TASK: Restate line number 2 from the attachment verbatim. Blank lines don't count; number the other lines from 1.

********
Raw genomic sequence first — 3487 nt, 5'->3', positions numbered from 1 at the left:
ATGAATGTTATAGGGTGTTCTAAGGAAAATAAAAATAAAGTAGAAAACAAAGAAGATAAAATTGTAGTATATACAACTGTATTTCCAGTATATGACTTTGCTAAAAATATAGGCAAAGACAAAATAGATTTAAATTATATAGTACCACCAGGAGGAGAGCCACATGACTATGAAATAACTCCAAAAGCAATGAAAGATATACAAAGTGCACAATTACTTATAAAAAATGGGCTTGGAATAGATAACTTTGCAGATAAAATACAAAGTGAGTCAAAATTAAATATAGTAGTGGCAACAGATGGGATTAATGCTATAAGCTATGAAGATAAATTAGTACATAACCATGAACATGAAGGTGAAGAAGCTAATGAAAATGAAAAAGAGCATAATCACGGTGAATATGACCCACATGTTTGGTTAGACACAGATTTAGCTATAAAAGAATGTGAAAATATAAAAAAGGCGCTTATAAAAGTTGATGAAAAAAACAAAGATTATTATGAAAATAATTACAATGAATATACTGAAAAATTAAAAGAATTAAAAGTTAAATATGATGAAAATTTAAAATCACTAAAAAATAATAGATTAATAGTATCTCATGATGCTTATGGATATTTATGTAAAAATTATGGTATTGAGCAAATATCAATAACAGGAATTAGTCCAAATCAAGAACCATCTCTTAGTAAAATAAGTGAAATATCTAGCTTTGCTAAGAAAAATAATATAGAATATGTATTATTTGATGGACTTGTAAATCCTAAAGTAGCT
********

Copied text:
ATGAATGTTATAGGGTGTTCTAAGGAAAATAAAAATAAAGTAGAAAACAAAGAAGATAAAATTGTAGTATATACAACTGTATTTCCAGTATATGACTTTGCTAAAAATATAGGCAAAGACAAAATAGATTTAAATTATATAGTACCACCAGGAGGAGAGCCACATGACTATGAAATAACTCCAAAAGCAATGAAAGATATACAAAGTGCACAATTACTTATAAAAAATGGGCTTGGAATAGATAACTTTGCAGATAAAATACAAAGTGAGTCAAAATTAAATATAGTAGTGGCAACAGATGGGATTAATGCTATAAGCTATGAAGATAAATTAGTACATAACCATGAACATGAAGGTGAAGAAGCTAATGAAAATGAAAAAGAGCATAATCACGGTGAATATGACCCACATGTTTGGTTAGACACAGATTTAGCTATAAAAGAATGTGAAAATATAAAAAAGGCGCTTATAAAAGTTGATGAAAAAAACAAAGATTATTATGAAAATAATTACAATGAATATACTGAAAAATTAAAAGAATTAAAAGTTAAATATGATGAAAATTTAAAATCACTAAAAAATAATAGATTAATAGTATCTCATGATGCTTATGGATATTTATGTAAAAATTATGGTATTGAGCAAATATCAATAACAGGAATTAGTCCAAATCAAGAACCATCTCTTAGTAAAATAAGTGAAATATCTAGCTTTGCTAAGAAAAATAATATAGAATATGTATTATTTGATGGACTTGTAAATCCTAAAGTAGCT